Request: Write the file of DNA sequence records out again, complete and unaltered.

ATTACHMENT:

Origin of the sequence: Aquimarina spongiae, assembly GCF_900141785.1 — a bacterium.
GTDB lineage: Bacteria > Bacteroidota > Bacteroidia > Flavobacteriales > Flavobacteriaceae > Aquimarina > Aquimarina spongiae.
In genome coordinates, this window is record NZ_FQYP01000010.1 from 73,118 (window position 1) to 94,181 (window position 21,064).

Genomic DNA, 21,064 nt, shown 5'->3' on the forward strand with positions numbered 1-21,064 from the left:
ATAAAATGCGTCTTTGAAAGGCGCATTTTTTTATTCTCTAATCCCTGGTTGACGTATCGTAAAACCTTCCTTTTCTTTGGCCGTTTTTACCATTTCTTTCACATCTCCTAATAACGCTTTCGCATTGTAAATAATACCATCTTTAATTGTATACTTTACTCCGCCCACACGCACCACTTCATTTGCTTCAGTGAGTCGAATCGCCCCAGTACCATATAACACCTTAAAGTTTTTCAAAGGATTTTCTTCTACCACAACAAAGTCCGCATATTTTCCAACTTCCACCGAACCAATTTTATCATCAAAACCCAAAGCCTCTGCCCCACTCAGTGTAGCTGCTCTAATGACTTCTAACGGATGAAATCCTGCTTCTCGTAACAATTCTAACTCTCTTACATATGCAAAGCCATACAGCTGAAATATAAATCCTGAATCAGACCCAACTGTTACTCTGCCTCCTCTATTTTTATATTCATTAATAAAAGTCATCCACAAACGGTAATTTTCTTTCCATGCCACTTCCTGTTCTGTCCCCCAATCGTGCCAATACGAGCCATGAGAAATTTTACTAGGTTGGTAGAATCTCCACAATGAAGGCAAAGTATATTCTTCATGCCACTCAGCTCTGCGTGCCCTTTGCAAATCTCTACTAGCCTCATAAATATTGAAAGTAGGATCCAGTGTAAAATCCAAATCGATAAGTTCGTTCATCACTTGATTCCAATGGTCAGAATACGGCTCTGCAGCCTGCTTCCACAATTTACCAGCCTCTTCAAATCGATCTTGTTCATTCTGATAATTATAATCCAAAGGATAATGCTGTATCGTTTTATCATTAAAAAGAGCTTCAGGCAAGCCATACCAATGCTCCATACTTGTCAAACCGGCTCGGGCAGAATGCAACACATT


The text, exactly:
Origin of the sequence: Aquimarina spongiae, assembly GCF_900141785.1 — a bacterium.
GTDB lineage: Bacteria > Bacteroidota > Bacteroidia > Flavobacteriales > Flavobacteriaceae > Aquimarina > Aquimarina spongiae.
In genome coordinates, this window is record NZ_FQYP01000010.1 from 73,118 (window position 1) to 94,181 (window position 21,064).

Genomic DNA, 21,064 nt, shown 5'->3' on the forward strand with positions numbered 1-21,064 from the left:
ATAAAATGCGTCTTTGAAAGGCGCATTTTTTTATTCTCTAATCCCTGGTTGACGTATCGTAAAACCTTCCTTTTCTTTGGCCGTTTTTACCATTTCTTTCACATCTCCTAATAACGCTTTCGCATTGTAAATAATACCATCTTTAATTGTATACTTTACTCCGCCCACACGCACCACTTCATTTGCTTCAGTGAGTCGAATCGCCCCAGTACCATATAACACCTTAAAGTTTTTCAAAGGATTTTCTTCTACCACAACAAAGTCCGCATATTTTCCAACTTCCACCGAACCAATTTTATCATCAAAACCCAAAGCCTCTGCCCCACTCAGTGTAGCTGCTCTAATGACTTCTAACGGATGAAATCCTGCTTCTCGTAACAATTCTAACTCTCTTACATATGCAAAGCCATACAGCTGAAATATAAATCCTGAATCAGACCCAACTGTTACTCTGCCTCCTCTATTTTTATATTCATTAATAAAAGTCATCCACAAACGGTAATTTTCTTTCCATGCCACTTCCTGTTCTGTCCCCCAATCGTGCCAATACGAGCCATGAGAAATTTTACTAGGTTGGTAGAATCTCCACAATGAAGGCAAAGTATATTCTTCATGCCACTCAGCTCTGCGTGCCCTTTGCAAATCTCTACTAGCCTCATAAATATTGAAAGTAGGATCCAGTGTAAAATCCAAATCGATAAGTTCGTTCATCACTTGATTCCAATGGTCAGAATACGGCTCTGCAGCCTGCTTCCACAATTTACCAGCCTCTTCAAATCGATCTTGTTCATTCTGATAATTATAATCCAAAGGATAATGCTGTATCGTTTTATCATTAAAAAGAGCTTCAGGCAAGCCATACCAATGCTCCATACTTGTCAAACCGGCTCGGGCAGAATGCAACACATT